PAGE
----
On-Q-ity CSO and Interim President, Walt Carney (right). Example of size-selective gradient chip design (left).
Thanks to Bruce Booth for mentioning this article in Drug Discovery Today by Walt Carney, Chief Scientific Officer and Interim President of On-Q-ity. We’ve covered On-Q-ity before, so it’s great to hear more of their story unfold. My thoughts on the article:
1. Limited uptake of Veridex CellSearch due to low sensitivity could be an opportunity for later entrant microfluidic competitors: On-Q-ity is competing against a non-microfluidic product already on the market (Veridex CellSearch) in addition to emerging microfluidics-based competitors. The article explains that the CellSearch has not seen widespread uptake due to low sensitivity. High sensitivity is important to make the test meaningful in early stages of cancer where treatment has a better chance of success. Microfluidic tests have the potential for higher sensitivity, but they’ll have to prove themselves with strong data to overcome any physician skepticism associated with the CellSearch product.
2. Microfluidic design enables increased sensitivity via antibody-based capture and size selectivity: In the past couple years, On-Q-ity has demonstrated that size selectivity combined with microfluidic EpCAM capture is important for capturing a larger number of CTCs, potentially boosting the sensitivity of their test compared with Veridex.
3. Not all microfluidic designs incorporate size selectivity: However, just because a design is microfluidic, doesn’t mean it automatically incorporates size selectivity. Earlier we heard that Veridex licensed CTC-capture technology from MGH (which also licensed technology to On-Q-ity). While it’s not clear which technologies have been licensed to Veridex,MGH’s next-generation herringbone chip (for example) doesn’t appear to be size selective. According to Daniel Haber, the main advantages of the herringbone mixer design are ease of production and scale-up for manufacturing.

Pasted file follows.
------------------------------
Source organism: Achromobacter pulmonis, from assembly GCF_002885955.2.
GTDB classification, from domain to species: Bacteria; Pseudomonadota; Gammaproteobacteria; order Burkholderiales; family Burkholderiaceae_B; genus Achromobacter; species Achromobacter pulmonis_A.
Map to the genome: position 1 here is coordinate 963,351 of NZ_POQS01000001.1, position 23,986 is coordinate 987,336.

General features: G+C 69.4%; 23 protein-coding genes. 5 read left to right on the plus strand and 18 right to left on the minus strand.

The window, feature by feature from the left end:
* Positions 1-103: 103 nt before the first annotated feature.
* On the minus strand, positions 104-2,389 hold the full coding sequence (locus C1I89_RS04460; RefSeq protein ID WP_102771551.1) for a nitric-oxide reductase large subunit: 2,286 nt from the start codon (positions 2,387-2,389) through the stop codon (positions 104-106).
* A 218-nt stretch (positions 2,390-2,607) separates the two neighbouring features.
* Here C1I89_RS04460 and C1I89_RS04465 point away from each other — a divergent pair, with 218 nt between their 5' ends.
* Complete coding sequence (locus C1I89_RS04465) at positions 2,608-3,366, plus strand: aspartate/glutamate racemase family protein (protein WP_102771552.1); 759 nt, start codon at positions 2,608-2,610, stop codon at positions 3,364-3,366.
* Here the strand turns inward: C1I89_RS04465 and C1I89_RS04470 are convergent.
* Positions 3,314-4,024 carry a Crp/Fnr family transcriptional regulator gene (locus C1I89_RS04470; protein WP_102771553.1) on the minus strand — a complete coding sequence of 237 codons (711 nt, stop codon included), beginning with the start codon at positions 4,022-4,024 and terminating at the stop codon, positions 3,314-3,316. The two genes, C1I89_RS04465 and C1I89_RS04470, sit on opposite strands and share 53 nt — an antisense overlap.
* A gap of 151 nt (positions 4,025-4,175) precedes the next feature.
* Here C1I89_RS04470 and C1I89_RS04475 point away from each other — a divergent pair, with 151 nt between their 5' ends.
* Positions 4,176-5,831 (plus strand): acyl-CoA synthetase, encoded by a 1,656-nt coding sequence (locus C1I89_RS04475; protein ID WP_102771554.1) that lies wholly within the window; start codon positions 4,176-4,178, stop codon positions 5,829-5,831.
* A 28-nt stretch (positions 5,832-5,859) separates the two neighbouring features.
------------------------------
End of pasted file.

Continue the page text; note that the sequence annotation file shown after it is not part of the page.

4. The licensing of CTC technology from MGH to two competing companies raises questions about models for academic/industry partnerships: Lately there’s been a growing trend for large biomedical corporations to purchase innovation out of academia instead of developing it from scratch in-house. For a company with limited resources (e.g., a startup), what strategy should they take when licensing a technology, especially if the academic group continues development in parallel and may license next generation technology to competitors?
Check out the full piece here: Catching up on Circulating Tumor Cell Technology
Also see the On-Q-ity website where they have downloadable PDFs of their most recent posters and data presented at conferences.